4. Equivocate melanomas (which are rare, dangerous, and caused by a lack of sun exposure) to basal cell carcinomas (which are common, never fatal, and caused by sunlight) since both are “skin cancers” so people can be corralled into regular skin examinations where those skin cancers are identified and quickly surgically removed.

5. Dermatology became one of the highest paying specialties in medicine, and the number of diagnosed skin cancers greatly increased, but there have been minimal changes in the actual death rates of skin cancers. Simultaneously, since those surgeries pay a lot, the profession lost all motivation to determine the actual causes of skin cancer, safe and effective non-surgical treatments for skin cancer, or how to make the sun heal rather than damage the skin.

What I find particularly interesting about Obama’s announcement was that it happened at the same time a coordinated campaign (spearheaded in California) was being conducted to push vaccine mandates across the nation, which were part of a coordinated push by Bill Gates, the WHO, and the WEF (amongst others) to launch a “decade of vaccines” as much of what we saw later throughout COVID-19 was laid out in their documents. Since they knew the public, through the internet would likely oppose this, a lot of investments were made to preempt that. For example:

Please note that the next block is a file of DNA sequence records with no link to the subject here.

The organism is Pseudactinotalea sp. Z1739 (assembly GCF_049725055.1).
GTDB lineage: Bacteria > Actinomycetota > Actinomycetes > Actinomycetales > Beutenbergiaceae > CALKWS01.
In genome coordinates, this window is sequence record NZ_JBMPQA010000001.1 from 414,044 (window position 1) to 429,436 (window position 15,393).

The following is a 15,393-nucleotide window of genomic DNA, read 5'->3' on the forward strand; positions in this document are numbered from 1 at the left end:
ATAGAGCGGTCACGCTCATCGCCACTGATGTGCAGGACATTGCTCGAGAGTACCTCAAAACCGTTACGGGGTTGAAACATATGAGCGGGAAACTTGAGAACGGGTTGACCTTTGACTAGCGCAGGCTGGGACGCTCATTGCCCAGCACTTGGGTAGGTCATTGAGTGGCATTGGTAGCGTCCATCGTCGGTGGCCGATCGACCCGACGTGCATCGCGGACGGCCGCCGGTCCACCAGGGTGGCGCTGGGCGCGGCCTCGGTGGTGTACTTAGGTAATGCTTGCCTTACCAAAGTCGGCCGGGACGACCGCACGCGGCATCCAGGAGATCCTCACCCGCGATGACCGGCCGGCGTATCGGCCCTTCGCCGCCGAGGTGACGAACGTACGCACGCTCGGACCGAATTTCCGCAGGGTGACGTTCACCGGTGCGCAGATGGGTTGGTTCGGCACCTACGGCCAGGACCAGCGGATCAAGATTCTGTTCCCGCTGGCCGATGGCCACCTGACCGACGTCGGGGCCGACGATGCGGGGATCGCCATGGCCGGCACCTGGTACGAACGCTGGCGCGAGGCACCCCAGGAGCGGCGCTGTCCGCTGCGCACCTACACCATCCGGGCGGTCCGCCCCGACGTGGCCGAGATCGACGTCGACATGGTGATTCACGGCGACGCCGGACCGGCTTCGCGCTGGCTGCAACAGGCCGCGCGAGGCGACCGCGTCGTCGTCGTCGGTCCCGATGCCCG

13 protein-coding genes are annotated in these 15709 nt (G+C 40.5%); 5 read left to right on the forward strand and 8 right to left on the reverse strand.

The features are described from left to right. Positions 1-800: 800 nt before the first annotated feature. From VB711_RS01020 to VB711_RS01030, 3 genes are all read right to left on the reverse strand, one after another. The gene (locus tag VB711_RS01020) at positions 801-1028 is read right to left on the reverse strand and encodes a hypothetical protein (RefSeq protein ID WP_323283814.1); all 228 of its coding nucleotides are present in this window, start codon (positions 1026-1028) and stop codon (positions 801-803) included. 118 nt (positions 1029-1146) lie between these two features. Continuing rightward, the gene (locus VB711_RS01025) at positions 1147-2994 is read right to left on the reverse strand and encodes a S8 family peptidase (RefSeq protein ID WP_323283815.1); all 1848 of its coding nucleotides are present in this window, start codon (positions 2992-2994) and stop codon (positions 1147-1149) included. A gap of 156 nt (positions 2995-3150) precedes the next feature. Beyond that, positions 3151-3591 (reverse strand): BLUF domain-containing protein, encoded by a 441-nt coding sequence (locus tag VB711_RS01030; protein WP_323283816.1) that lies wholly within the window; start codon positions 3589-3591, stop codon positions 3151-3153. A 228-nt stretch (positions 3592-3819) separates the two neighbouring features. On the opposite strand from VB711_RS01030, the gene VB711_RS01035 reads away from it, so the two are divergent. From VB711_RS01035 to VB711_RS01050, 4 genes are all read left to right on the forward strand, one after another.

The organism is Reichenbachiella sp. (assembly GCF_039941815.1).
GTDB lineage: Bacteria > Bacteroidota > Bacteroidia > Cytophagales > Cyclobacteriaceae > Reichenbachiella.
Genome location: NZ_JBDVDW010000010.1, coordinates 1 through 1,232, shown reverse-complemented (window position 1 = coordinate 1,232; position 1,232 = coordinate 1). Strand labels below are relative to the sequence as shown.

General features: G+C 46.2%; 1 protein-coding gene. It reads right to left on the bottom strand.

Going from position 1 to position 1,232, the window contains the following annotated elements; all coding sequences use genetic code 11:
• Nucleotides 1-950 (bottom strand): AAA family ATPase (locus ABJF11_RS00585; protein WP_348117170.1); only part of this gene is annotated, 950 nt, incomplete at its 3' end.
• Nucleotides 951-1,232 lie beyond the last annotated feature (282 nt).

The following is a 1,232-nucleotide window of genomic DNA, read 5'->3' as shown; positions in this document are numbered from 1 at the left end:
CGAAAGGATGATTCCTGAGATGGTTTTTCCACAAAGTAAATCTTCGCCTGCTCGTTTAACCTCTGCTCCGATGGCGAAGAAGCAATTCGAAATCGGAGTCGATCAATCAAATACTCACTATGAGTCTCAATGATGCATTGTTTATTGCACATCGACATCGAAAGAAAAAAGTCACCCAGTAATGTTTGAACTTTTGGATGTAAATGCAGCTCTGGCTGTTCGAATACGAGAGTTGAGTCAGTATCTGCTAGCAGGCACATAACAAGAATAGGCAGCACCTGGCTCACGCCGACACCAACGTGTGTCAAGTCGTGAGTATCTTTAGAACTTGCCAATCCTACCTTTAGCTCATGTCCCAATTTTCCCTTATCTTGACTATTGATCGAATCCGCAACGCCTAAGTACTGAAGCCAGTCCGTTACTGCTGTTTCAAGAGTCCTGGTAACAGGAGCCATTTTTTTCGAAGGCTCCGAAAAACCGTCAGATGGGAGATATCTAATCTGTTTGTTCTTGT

Note: in this 2020 talk (and many others) PGP’s CEO explains how they monitor all anti-vaccine messages online 24/7 and their plans to pay off local influencers around the country to promote vaccines and to use counter-terrorism tactics to turn everyone on the internet against the anti-vaxxers (who are “not nice people”)—discussed further in this article. Finally, in a later 2023 webinar about inoculating the public against misinformation, the CEO also mentions they regularly use PR techniques. What I personally find amazing about his numerous talks is that he characterizes things being said online (e.g., that monkeypox was a non-issue) as “dangerous misinformation” which has since been proven true. Likewise, I suspect this project was inspired by past pharmaceutical initiatives like this infamous one.